Science 'shaken' by climategate
Copenhagen - Saudia Arabia told global warming talks on Monday that trust in climate science had been "shaken" by leaked e-mails among experts and called for an international probe.
"The level of trust is definitely shaken, especially now that we are about to conclude an agreement that ... is going to mean sacrifices for our economies," Mohammed al-Sabban, the kingdom's top climate negotiator, told delegates at the opening of December 7-18 UN talks.
Al-Sabban called for an "independent" international investigation, but said that the UN climate science body was unqualified to carry it out.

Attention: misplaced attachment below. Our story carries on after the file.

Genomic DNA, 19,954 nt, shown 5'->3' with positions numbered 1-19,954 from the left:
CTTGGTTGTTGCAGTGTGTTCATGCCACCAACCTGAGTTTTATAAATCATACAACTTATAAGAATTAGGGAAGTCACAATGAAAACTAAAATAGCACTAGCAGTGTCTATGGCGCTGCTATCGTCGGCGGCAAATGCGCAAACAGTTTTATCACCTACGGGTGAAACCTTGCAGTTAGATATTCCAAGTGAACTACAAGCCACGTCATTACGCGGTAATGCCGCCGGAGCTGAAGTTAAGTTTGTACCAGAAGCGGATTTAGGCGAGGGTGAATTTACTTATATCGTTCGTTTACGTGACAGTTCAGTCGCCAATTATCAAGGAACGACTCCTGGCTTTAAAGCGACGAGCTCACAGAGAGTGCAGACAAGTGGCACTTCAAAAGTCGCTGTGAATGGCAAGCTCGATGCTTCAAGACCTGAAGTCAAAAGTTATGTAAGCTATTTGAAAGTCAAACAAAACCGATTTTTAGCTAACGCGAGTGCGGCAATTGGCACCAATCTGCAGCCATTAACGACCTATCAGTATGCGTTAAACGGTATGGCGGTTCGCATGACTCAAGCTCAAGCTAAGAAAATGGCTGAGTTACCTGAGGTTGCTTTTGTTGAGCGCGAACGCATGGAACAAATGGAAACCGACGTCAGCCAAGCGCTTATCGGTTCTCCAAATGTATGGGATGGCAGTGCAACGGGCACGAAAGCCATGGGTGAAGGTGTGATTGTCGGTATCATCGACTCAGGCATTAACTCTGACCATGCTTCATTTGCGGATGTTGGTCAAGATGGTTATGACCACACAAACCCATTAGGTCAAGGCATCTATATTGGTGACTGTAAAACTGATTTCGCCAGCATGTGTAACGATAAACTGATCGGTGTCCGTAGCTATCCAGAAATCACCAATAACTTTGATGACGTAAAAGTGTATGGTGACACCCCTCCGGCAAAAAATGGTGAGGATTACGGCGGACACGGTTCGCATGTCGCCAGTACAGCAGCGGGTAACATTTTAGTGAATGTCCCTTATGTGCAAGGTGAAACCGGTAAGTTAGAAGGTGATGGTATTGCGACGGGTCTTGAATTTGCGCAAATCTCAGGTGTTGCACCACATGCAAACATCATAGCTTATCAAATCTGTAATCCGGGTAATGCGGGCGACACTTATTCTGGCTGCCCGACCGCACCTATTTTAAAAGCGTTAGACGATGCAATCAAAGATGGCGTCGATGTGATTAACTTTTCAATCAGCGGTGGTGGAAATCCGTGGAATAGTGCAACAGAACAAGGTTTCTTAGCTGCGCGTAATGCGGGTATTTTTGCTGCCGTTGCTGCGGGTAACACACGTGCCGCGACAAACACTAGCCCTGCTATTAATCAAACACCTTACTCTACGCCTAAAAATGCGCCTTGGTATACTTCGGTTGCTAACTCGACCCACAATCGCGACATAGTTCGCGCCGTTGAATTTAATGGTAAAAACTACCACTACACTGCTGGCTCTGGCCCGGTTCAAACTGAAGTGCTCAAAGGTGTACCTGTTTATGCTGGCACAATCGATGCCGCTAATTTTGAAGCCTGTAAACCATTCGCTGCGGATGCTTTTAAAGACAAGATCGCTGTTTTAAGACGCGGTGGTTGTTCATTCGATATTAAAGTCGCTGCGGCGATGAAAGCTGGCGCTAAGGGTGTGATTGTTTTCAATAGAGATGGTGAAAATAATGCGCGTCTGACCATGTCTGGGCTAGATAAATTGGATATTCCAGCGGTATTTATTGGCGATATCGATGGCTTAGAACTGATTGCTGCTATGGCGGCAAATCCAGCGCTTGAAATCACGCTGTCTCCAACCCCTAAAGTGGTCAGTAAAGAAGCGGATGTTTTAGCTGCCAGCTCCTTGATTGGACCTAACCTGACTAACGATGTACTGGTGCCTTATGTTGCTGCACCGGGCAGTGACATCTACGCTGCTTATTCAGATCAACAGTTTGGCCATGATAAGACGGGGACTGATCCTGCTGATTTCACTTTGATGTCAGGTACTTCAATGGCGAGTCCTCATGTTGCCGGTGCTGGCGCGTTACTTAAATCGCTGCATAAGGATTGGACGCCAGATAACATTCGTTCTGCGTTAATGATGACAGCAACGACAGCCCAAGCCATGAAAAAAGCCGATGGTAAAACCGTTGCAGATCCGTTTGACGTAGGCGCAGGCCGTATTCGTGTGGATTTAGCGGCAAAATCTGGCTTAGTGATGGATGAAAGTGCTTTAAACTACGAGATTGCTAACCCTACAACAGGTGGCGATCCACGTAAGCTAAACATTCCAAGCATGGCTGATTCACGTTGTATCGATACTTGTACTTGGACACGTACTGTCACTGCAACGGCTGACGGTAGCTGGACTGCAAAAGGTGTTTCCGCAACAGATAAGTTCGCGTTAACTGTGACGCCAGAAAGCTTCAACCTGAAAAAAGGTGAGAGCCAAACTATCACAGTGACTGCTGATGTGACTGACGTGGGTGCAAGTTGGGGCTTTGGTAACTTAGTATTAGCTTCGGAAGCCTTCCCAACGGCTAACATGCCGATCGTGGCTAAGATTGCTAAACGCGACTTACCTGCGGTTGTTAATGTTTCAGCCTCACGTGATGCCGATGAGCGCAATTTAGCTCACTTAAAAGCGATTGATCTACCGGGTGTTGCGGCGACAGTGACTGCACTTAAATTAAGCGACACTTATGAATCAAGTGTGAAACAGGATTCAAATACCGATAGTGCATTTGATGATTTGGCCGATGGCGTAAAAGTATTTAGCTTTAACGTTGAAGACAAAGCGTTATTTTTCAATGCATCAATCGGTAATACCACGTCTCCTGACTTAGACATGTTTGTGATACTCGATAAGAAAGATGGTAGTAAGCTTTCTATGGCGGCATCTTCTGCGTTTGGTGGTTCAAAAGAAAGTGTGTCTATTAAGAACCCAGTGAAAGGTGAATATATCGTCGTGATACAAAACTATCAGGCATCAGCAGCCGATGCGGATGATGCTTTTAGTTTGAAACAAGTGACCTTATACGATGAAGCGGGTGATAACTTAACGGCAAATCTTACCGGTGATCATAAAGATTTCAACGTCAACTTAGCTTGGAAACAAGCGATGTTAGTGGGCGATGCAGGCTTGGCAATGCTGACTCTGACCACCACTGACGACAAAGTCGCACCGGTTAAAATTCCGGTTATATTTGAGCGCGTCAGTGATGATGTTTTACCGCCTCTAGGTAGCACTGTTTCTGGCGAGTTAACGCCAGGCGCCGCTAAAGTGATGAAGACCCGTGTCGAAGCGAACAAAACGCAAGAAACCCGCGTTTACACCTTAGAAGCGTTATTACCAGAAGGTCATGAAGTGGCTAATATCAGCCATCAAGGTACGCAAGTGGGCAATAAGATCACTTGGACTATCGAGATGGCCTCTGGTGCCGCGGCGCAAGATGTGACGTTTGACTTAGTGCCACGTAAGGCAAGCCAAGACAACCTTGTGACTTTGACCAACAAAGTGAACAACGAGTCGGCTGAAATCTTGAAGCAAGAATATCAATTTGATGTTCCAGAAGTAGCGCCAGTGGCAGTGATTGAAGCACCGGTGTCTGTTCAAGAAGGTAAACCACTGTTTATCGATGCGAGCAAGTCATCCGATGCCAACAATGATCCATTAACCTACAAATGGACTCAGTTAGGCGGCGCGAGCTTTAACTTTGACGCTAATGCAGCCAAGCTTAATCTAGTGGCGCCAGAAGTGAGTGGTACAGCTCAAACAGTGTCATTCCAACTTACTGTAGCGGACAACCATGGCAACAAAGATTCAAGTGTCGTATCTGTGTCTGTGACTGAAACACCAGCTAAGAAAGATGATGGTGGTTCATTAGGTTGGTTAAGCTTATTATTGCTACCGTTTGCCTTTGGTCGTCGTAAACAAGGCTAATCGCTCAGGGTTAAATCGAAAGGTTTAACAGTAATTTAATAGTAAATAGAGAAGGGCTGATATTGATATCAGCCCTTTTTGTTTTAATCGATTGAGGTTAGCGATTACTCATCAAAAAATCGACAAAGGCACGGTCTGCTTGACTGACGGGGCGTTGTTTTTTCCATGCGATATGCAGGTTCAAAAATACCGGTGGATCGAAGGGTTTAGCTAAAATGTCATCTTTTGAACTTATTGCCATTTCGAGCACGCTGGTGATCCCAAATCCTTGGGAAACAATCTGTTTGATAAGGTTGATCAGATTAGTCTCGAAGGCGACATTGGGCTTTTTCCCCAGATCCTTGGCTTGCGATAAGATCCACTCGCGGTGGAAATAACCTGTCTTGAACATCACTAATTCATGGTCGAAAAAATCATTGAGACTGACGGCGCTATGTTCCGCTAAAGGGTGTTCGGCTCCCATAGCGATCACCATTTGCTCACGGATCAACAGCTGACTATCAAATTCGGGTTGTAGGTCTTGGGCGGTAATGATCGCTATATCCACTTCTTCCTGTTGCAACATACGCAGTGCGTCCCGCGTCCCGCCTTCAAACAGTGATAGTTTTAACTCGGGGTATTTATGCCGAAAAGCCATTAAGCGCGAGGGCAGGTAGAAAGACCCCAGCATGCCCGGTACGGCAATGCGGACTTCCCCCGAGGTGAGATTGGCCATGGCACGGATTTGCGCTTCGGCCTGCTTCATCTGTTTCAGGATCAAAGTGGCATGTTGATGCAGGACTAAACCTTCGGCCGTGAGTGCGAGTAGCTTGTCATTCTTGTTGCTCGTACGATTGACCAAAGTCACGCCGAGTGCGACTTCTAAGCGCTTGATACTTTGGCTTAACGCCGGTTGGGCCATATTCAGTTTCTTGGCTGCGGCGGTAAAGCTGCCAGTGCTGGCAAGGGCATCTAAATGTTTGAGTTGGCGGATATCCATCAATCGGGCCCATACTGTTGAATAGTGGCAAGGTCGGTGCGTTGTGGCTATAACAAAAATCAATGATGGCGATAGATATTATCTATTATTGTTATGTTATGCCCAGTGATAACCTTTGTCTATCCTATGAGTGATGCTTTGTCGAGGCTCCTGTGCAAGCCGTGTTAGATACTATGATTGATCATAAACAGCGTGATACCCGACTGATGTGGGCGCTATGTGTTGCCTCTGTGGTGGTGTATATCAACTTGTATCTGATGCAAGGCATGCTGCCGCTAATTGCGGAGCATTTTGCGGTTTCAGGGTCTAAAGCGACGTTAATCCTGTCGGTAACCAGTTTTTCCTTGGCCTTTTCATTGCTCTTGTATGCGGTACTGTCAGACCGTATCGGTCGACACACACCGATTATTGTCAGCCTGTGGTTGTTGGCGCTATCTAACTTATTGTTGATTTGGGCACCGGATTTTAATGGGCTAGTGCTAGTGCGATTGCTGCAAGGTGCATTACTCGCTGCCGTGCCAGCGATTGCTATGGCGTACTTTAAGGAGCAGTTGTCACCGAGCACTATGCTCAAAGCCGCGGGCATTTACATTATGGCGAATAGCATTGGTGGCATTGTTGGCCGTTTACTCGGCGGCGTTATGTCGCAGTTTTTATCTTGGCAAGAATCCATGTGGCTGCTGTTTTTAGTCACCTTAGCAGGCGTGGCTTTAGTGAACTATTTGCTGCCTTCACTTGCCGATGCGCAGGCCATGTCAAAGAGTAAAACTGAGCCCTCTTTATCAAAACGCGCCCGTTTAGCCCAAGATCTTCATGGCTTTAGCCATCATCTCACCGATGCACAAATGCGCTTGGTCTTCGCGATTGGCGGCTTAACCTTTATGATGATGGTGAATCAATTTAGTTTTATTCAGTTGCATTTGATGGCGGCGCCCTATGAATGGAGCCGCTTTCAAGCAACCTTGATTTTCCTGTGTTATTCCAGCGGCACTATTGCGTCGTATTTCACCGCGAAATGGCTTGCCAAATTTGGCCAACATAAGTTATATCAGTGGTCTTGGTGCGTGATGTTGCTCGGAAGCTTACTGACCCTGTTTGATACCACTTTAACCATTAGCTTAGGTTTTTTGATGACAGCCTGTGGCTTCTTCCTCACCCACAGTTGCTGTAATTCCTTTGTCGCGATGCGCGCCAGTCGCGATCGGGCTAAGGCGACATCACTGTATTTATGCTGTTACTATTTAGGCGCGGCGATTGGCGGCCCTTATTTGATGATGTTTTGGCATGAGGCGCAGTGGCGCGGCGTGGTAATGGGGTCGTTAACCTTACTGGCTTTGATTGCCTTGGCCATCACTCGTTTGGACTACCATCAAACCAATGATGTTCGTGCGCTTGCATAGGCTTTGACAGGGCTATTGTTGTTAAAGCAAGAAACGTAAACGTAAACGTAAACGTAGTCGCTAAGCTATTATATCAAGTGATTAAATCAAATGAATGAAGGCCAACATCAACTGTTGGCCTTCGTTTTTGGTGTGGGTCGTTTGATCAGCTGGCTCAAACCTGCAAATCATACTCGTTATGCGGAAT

"The IPCC, which is the authority accused, is not going to be able to conduct the investigation," he said, referring to the Nobel-winning UN Intergovernmental Panel for Climate Change (IPCC).
The Saudi negotiator rejected IPCC chair Rajendra Pachauri's defence of the integrity of the panel's findings - delivered earlier in the plenary session - as "general statements".
"In light of recent information... the scientific scandal has assumed huge proportion," al-Sabban said.
"We think it is definitely going to affect the nature of what can be trusted in the negotiations."
Saudi Arabia is oil cartel OPEC's leading producer and exporter.